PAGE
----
Friday, 2019-09-27 is the Fedora 31 Modularity Test Day!
We need your help to test if everything runs smoothly.
The Modularity Team was able to hold a session at Flock 2019 to gather feedback and discuss a few issues. The session was well attended and there was a bunch of great discussion.
We started out by spending 15 minutes, measured on a stopwatch(!) gathering the most pressing issues. The audience and the panel came up with quite a few ideas.Continue reading
Come and discuss Modularity at Flock! There are three sessions ready that will help you decide when to make a module, how to make them, and a discussion about making everything Modularity work better.
Are you a maintainer of packages in Fedora and can’t decide when to use modules? Well, this talk is right for you. In about 15 minutes it will cover a few specific use cases and demonstrate what Modularity solves and what it doesn’t. We’ll have about 30 minutes to discuss any other topics the audience comes up with.
If you decided you want to use modules, this might be a talk for you. Merlin will walk you through the steps of putting together a module, building it, testing it, and more! All of this in 25 minutes!
Making modules has not been always an easy process. The technology is very new and there are still some things to finish. Come and help us make it better! We’ll have half a day dedicated to discuss, design, make plans, hack, and more.
This blog post has been written to summarize the problem, explain how we got here, offer potential solutions that would work right now, and to set a common ground for a discussion on the devel list about how to address this and similar problems properly.Continue reading
Tuesday, 2018-04-10 is the Fedora 28 Add-on Modularity Test Day! As part of the change, we’ll be testing the new add-on modules on the latest Fedora Server.
We need your help to test if everything runs smoothly!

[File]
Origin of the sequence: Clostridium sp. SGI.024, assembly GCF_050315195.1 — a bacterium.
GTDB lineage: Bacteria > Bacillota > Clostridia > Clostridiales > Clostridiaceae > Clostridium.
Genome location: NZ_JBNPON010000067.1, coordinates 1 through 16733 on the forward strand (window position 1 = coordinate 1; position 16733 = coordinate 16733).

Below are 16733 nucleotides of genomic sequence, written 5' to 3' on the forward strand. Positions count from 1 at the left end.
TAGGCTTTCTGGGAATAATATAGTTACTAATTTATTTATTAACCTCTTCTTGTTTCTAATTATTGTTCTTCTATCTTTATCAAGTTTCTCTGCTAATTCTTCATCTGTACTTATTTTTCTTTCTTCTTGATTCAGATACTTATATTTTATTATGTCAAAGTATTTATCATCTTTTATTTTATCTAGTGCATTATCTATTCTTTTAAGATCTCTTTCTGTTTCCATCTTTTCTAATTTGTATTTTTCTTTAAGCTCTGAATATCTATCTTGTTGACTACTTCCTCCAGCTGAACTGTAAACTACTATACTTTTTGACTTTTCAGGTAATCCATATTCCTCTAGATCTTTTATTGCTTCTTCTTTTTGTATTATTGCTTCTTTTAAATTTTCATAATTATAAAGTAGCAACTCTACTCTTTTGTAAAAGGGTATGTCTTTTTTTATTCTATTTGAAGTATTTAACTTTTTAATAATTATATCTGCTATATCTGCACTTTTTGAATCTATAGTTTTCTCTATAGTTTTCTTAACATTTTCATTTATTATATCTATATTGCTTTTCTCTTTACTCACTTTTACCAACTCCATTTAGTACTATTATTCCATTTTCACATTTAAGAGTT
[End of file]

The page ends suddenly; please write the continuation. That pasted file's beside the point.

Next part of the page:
Many of you would have read the amazing article which came out months ago!
Featuring one of major change of Fedora 28 Server we would test to make sure that all the functionalities are performing as they should. Continue reading
Fedora’s Modularity initiative aims to make it easy for packagers to create alternative versions of software and for users to consume those streams simply. We’ve been working on this for several years, resulting in the “Boltron” prototype this summer and the recent Fedora Modular Server beta. Feedback shows that these test releases didn’t meet the goal, and we’re incorporating that in a modified design which we think will. We plan to demo the new approach by DevConf.cz and FOSDEM.
My highlights from the past week:
After a week I would like to share some activities in Fedora happened since my last post:
On Thursday, 2017-Oct-19, we had a second round of the Go/No-Go meeting for the delayed F27 Beta release of the Server (modular) edition. Result of the meeting is No-Go due to missing Release Candidate compose. We are going to run third round of the Go/No-Go meeting on Thursday, 2017-Oct-26 at 17:00 UTC together with the Go/No-Go meeting for F27 Final release.
Since Tuesday, October 17th we are in a Freeze period for F27 Final. It means the F27 Final release is pretty close and we are going to run Go/No-Go meeting on this Thursday, October 26th as well as F27 Final Readiness meeting.
This is not a news from the last week, however I have realized not many people know about this. At the beginning of October has been “rawhide” renamed to “bikeshed” for the Fedora Modular server. So, nowadays you can find the latest modular builds on Koji under the latest-Fedora-Modular-Bikeshed directory.
Thanks to Ryan Lerch, Justin Flory and Pingou we now have installed a new version of the Voting Application in the staging environment. Hopefully the new version will be available for the upcoming elections once F27 is made GA.
And of course, the list above is not exhaustive and there is much more going on in Fedora community. The list above just summarizing some tasks which has drawn my attention.
If I had to choose one buzzword for Flock 2017 at Cape Cod, it would be ‘modularity’. Modules, module building, module testing, and module explaining seemed to be all over the place. I attended to give a workshop (with Aneta ŠP) about a proposed way to inject new life into the Fedora Documentation Project. Continue reading
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